The Scarborough Hospital and Toronto EMS – Turning It Around


The Scarborough Hospital (TSH) is ranked as one of the top four hospitals in Toronto that has worked with Toronto Emergency Medical Services (EMS) to decrease ambulance turnaround times in its Emergency Rooms (ER). By making offloading patients a priority, the ERs at both the General and Grace campuses have been praised by Toronto EMS as among the best in the city.

With strong leadership from Louise LeBlanc, Patient Care Director of Emergency and Urgent Care, the philosophy at TSH is simple – “when someone comes through the ER doors, that person is our responsibility. It doesn’t matter if they walk in or are stretchered in by EMS.”

By making seemingly simple, yet effective improvements in its ERs, TSH is more prepared than ever to continue to lead in turnaround times. For example, scheduling additional staff, such as a second triage nurse during peak times to assist in the assessment of patients upon their arrival, scheduling nurses to help out in the waiting area and reception, and ensuring there are several unoccupied stretchers waiting at reception are all key to ensuring patient flow.

The efforts by Louise and all ER staff at TSH have not gone unnoticed. In a local newspaper earlier this year, Bruce Farr, Toronto EMS chief said: “Louise runs the best ER in town. When we go into Louise’s ER, we’re somebody.”

Recognizing that they are all part of the same team has helped TSH ER staff and Toronto EMS work together to make the offloading process as efficient as possible. “At TSH, we recognize EMS as part of our ER team,” says Louise, “and in return, they recognize themselves as part of the team as well. The working relationship we have is excellent.”

As one of the top performing hospitals in the city, TSH is also involved in several committees at the Ministry level, which look at this issue globally. “We are happy to help in any way we can and welcome the opportunity to participate when asked to join,” says Louise, who is pleased with the outcomes she has seen already. For example, a new distribution process was recently implemented, which works to balance ambulances between hospitals, ensuring that no one hospital receives more than its share.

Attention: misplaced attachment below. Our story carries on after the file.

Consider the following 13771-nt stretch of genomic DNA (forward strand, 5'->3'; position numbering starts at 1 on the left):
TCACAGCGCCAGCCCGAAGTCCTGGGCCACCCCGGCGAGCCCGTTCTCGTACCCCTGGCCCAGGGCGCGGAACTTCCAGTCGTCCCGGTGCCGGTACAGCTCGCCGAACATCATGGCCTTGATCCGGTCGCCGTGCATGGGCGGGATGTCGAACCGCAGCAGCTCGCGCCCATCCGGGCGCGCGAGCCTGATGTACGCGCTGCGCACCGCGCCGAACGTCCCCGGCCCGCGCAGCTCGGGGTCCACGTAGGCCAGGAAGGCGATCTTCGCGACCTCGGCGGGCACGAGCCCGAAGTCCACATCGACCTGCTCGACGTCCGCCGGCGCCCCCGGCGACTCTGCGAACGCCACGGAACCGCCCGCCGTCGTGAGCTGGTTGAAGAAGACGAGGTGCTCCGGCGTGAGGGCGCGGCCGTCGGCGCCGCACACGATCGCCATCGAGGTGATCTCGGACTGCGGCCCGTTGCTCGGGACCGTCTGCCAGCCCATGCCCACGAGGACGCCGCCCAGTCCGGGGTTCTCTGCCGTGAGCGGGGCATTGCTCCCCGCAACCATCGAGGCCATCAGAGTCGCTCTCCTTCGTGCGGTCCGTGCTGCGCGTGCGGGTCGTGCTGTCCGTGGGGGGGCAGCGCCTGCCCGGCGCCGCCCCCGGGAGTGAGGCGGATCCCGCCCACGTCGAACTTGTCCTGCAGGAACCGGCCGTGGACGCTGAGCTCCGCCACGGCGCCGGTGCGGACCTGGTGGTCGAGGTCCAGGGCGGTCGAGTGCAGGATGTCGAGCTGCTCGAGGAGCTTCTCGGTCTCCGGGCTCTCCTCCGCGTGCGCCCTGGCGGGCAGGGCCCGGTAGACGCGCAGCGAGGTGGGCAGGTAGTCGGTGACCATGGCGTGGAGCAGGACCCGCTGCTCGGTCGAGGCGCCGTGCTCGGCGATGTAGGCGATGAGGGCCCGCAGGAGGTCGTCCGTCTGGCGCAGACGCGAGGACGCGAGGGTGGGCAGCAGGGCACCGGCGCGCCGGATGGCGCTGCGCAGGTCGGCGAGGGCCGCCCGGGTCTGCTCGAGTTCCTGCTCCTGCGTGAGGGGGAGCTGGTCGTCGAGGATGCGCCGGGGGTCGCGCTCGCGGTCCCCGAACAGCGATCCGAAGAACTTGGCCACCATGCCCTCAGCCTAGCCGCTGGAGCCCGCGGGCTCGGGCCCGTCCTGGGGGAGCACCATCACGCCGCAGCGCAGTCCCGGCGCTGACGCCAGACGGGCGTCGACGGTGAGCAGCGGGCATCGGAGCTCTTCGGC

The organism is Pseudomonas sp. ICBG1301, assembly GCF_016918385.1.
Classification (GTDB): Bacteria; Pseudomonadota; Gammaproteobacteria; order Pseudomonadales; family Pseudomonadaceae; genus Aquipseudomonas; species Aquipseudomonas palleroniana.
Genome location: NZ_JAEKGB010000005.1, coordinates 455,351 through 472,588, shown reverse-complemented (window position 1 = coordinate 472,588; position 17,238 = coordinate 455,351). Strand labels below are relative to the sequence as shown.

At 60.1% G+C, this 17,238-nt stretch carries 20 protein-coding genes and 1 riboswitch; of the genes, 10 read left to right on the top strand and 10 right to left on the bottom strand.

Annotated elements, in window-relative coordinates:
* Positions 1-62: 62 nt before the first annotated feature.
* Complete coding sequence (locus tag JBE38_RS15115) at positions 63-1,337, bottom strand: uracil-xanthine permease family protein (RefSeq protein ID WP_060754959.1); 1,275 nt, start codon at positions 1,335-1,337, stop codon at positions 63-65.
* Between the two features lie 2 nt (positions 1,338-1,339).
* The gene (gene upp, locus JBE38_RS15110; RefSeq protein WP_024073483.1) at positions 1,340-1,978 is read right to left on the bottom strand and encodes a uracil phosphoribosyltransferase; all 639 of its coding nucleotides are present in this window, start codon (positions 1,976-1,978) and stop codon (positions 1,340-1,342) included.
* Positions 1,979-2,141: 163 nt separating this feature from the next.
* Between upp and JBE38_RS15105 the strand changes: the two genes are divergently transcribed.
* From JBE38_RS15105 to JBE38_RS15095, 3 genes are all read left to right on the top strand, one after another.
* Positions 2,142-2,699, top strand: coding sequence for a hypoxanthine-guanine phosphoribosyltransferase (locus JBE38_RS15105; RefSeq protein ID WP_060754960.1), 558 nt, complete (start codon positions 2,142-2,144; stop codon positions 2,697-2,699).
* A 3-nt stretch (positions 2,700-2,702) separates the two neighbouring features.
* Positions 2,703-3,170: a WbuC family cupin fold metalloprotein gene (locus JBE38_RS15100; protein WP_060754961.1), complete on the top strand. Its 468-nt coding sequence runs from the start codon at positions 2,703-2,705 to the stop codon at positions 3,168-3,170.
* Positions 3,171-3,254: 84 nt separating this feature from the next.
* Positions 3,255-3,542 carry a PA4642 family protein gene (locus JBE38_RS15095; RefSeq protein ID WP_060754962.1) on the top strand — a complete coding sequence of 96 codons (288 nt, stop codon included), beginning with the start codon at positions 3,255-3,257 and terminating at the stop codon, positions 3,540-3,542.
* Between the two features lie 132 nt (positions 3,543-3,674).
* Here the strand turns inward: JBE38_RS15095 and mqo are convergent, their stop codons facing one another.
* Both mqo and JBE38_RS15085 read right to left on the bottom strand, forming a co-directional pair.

With plans for a new Emergency and Critical Care Centre (ECCC) at TSH’s General Campus, the efficiency of this ER will undoubtedly improve even further upon its completion. According to Louise: “We already have good efficiencies at TSH but the new ECCC will give us a great deal more space to provide quality care to all of our patients.”

The ECCC will be a multi-level centre that will greatly enhance the hospital’s existing services. The expanded 15,000 square foot ECCC at TSH’s General Campus will have a new public entrance (west side) and a separate ambulance entrance (south side). “Thanks to the input we have received from Toronto EMS, we are confident that the new ECCC is designed in a way that will best serve ambulances and make offloading patients as efficient as possible,” says Louise. The location will permit easy access to elevators for transfers of patients to critical and inpatient units, operating rooms, and more sophisticated imaging services, thus ensuring patient flow through the ER.

Serving a population of close to one million, TSH handles more emergency and urgent care patients than any other hospital in Toronto or the GTA. TSH is committed to building capacity to meet the evolving needs of the urban community it serves. The Scarborough Hospital (TSH), Canada’s largest urban community hospital, delivers innovative, high quality patient care, advocates for our community’s health and wellness issues, and is a leader in research, teaching and learning. TSH is a regional treatment centre for dialysis and is renowned for its sexual assault care centre and mental health programs. Affiliated with the University of Toronto, TSH is also a referral centre for vascular surgery, pacemakers and corneal implants.